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Mr. Coates was unable to attend the Dayton Literary Peace Prize Awards Weekend in October and will accept his award for We Were Eight Years in Power on March 21 at 7:00 p.m. at the Kettering Fairmont High School Auditorium. Seating is free but ticketed. If you are interested in attending, please visit the Dayton Literary Peace Prize website and order your ticket through Eventbrite. You must have a ticket to attend.

Gilbert King, author of the Pulitzer Prize-winning book, Devil in the Grove: Thurgood Marshall, the Groveland Boys, and the Dawn of a New America, the 2013 DLPP nonfiction runner-up, and member of the DLPP Honorary Advisory Committee, will serve as the evening's Master of Ceremonies.

David Wood, the 2017 Dayton Literary Peace Prize Nonfiction Winner for What Have We Done, will introduce Mr. Coates, who will give his acceptance speech and comments about We Were Eight Years in Power. He will then be joined on stage by Devon Berry, Director of Human Resources at West Carrollton City Schools, and Shannon Isom, President and CEO of the Dayton YWCA, for a conversation about the book.

The DLPP is accepting audience questions via email. Please send any questions you have for Mr. Coates to Sharon Rab and they will be relayed to the conversation moderators.

Mr. Coates will be signing but not personalizing books after the event.

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Ta-Nehisi Coates is a distinguished writer in residence at NYU's Arthur L. Carter Journalism Institute. He is the author of the bestselling books The Beautiful Struggle, We Were Eight Years in Power, and Between The World And Me, which won the National Book Award in 2015. Coates is a recipient of a MacArthur Fellowship. He is also the current author of the Marvel comics The Black Panther and Captain America.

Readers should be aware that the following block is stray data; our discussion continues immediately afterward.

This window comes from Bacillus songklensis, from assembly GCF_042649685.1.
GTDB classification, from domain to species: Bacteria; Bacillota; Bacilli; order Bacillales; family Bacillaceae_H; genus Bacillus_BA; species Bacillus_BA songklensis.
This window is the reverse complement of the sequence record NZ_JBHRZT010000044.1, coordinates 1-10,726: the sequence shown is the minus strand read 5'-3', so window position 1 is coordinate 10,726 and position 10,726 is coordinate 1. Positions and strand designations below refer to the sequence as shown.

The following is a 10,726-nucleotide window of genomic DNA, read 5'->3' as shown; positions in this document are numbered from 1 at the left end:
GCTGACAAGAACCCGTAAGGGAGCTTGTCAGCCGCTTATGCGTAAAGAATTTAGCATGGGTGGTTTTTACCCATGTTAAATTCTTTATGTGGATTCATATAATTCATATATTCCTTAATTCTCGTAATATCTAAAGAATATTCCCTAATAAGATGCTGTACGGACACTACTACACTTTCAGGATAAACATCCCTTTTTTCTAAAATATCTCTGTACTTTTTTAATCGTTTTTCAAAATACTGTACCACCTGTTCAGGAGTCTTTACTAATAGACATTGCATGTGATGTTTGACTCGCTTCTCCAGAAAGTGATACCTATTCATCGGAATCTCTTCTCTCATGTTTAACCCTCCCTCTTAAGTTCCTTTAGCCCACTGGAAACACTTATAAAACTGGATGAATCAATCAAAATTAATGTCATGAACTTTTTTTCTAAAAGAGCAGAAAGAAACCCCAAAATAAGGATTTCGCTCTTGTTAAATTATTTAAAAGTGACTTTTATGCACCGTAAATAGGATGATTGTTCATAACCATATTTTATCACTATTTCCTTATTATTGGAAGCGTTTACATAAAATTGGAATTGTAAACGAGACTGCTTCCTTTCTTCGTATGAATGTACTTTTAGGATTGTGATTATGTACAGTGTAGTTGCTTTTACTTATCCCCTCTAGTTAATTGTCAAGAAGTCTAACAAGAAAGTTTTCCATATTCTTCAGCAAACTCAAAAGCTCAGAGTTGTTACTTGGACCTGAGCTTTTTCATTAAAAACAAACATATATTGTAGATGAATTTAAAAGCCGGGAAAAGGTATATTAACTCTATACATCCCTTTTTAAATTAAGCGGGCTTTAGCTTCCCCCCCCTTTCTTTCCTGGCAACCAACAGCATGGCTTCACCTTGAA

In these “urgently relevant essays,” the National Book Award–winning author of Between the World and Me “reflects on race, Barack Obama’s presidency and its jarring aftermath”—including the election of Donald Trump. —Kirkus Reviews

Critical acclaim for We Were Eight Years in Power:

New York Times Bestseller • Finalist for the PEN/Jean Stein Book Award and the Los Angeles Times Book Prize • Nonfiction Winner, Dayton Literary Peace Prize

Named One of the Best Books of the Year by The New York Times • USA Today • Time • Los Angeles Times • San Francisco Chronicle • Essence • O: The Oprah Magazine • The Week • Kirkus Reviews
*Kirkus Reviews (starred review)


“We were eight years in power” was the lament of Reconstruction-era black politicians as the American experiment in multiracial democracy ended with the return of white supremacist rule in the South. In this sweeping collection of new and selected essays, Ta-Nehisi Coates explores the tragic echoes of that history in our own time: the unprecedented election of a black president followed by a vicious backlash that fueled the election of the man Coates argues is America’s “first white president.”

But the story of these present-day eight years is not just about presidential politics. This book also examines the new voices, ideas, and movements for justice that emerged over this period—and the effects of the persistent, haunting shadow of our nation’s old and unreconciled history. Coates powerfully examines the events of the Obama era from his intimate and revealing perspective—the point of view of a young writer who begins the journey in an unemployment office in Harlem and ends it in the Oval Office, interviewing a president.

We Were Eight Years in Power features Coates’s iconic essays first published in The Atlantic, including “Fear of a Black President,” “The Case for Reparations,” and “The Black Family in the Age of Mass Incarceration,” along with eight fresh essays that revisit each year of the Obama administration through Coates’s own experiences, observations, and intellectual development, capped by a bracingly original assessment of the election that fully illuminated the tragedy of the Obama era. We Were Eight Years in Power is a vital account of modern America, from one of the definitive voices of this historic moment.

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